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History, Remembrance and Religious Education

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Edited By Stephen G. Parker, Rob Freathy and Leslie J. Francis

How should the Holocaust be taught in schools, and to what end? What role should religious education play in recounting and remembering this human catastrophe? How has the nature and purpose of religious education changed and developed over time? What contribution should religious education make to identity formation, particularly regarding the role of memory, heritage and tradition? The scholarly reflections in this volume, drawing upon historical, theoretical and empirical perspectives, provide insights into past, present and potential future developments in religious and values education in a range of national contexts, including Germany, Israel, Norway, Canada and South Africa. The chapters fall under three headings: fostering a culture of remembrance; historical perspectives on religious education; and history, tradition, memory and identity. Together they form a unique collection of international perspectives upon these interlocking themes.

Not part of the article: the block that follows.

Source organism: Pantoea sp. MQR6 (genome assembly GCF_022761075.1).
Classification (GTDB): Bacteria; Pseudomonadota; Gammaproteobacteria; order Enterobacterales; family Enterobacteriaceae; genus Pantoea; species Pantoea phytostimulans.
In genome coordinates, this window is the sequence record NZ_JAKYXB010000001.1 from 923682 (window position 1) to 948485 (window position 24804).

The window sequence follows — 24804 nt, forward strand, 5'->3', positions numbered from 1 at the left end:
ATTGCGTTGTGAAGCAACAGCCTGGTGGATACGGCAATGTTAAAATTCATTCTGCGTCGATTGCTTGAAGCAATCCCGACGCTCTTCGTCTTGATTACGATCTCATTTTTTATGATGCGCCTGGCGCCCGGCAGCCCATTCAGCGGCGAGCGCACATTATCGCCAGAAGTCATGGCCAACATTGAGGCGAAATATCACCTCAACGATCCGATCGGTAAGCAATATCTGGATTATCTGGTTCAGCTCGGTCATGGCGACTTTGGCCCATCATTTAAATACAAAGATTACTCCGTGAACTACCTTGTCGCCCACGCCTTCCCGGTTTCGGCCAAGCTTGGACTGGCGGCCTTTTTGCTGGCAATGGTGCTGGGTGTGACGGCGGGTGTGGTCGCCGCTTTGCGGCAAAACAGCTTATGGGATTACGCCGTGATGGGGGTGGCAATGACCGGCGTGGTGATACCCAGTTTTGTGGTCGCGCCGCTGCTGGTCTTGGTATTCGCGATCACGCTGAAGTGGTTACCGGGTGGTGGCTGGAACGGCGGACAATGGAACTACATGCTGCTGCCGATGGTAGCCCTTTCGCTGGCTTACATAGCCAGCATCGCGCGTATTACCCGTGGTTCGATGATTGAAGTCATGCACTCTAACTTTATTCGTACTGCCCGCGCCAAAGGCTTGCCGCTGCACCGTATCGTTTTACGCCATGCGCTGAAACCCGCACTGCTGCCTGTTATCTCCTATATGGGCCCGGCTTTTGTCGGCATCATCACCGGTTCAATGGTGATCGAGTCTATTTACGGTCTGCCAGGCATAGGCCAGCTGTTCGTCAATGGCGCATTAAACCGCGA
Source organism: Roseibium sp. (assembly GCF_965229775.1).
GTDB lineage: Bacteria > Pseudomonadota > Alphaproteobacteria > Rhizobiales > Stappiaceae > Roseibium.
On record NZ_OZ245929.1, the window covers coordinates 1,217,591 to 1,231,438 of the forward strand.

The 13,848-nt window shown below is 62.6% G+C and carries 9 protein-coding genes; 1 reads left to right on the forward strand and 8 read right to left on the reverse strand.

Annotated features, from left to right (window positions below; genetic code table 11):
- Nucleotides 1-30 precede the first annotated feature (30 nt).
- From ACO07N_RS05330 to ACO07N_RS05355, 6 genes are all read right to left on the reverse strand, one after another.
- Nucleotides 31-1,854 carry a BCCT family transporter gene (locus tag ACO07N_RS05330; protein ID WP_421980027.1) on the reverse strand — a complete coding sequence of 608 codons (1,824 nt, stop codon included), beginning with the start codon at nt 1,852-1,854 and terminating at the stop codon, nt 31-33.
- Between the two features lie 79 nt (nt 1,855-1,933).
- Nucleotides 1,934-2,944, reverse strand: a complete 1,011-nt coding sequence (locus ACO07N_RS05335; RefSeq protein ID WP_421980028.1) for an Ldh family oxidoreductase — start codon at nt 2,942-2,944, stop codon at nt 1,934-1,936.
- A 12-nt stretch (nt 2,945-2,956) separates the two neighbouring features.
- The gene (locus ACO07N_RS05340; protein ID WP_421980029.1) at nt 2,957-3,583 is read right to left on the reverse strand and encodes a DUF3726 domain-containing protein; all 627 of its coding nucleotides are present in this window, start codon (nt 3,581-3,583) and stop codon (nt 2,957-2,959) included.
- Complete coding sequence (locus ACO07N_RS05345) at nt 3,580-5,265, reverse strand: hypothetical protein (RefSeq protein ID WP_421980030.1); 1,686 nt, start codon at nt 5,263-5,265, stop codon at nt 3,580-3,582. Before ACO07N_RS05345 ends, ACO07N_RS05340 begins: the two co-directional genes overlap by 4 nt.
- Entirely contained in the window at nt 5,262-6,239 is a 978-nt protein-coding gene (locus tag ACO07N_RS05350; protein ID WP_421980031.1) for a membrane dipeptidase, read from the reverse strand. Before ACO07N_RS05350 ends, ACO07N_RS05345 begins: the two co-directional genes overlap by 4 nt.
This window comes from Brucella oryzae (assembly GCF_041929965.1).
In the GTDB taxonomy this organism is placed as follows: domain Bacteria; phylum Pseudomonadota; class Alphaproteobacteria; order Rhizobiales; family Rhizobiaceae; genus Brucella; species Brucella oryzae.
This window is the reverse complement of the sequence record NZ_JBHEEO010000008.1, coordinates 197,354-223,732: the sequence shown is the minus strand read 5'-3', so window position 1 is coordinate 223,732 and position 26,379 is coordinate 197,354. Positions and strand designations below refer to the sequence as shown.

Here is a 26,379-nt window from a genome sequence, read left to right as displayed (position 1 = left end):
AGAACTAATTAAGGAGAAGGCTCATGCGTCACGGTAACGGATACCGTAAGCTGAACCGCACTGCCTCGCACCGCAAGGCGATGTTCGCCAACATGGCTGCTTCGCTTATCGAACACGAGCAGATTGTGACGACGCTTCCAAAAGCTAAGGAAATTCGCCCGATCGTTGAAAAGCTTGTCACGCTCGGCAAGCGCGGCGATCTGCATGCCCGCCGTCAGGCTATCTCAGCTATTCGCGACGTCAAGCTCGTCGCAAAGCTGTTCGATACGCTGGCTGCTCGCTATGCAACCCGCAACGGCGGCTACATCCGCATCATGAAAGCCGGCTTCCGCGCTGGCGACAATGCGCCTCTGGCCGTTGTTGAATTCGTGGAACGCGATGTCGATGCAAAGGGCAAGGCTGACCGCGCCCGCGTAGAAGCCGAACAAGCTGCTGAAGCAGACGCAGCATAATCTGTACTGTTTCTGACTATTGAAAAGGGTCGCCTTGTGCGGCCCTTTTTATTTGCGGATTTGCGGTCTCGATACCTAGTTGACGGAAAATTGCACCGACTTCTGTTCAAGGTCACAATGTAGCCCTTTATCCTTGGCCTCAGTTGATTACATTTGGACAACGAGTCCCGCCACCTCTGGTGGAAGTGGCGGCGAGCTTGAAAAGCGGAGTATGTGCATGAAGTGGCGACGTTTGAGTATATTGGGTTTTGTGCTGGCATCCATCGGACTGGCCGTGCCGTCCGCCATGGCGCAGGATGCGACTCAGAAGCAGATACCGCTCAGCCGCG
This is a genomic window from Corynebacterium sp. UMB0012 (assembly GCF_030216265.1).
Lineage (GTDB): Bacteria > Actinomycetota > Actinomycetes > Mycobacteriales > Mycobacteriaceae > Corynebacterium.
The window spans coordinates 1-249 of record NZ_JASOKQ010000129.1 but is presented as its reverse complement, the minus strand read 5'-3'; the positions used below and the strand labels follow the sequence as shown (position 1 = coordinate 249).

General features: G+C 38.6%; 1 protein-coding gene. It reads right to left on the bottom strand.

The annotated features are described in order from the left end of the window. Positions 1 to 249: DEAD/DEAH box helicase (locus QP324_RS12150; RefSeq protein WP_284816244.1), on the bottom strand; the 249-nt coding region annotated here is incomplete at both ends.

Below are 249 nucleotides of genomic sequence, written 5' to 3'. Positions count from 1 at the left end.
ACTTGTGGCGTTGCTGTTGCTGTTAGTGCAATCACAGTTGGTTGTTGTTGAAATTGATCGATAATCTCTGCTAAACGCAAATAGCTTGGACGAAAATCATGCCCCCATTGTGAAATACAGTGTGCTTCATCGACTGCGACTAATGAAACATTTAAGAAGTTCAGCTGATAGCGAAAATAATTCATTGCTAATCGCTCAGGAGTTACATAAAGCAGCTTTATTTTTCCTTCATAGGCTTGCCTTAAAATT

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1 ‘Culture of Remembrance’ as a Framework for Education in Religion and Values: A Christian and German Approach

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Abstract

‘Culture of remembrance’ is a concept that purports to reinterpret history and its meaning from a new perspective, that of the victims of the past, the oppressed, and the suffering. The contextual standpoint that underlies it in the present chapter is that of the Holocaust. The notion of ‘culture of remembrance’ is explored on two levels – theoretical and empirical, particularly for educational purposes. On the theoretical level, it draws largely on the ideas put forward in the works of Walter Benjamin, Theodor W. Adorno, and Elie Wiesel, as well as of the Roman Catholic theologian Johann Baptist Metz and others, that reshape the position toward Auschwitz and call for solidarity with its victims in the present. The empirical approach of ‘culture of remembrance’ mirrors the situation in Germany and focuses on the individual’s understanding and interpretation of the world and reality, in connection to the Holocaust. Studies have revealed that anti-Semitic attitudes are still present on all levels – social, political, and even religious, and trigger various other forms of racism and homophobia. The consequence is that, especially with young people, the teaching of religion as well as of history in schools needs to be reconsidered and redesigned, with the view to awakening the ‘historical consciousness’ or ‘awareness’ of young individuals and to initiate right learning. ← 23 | 24 →

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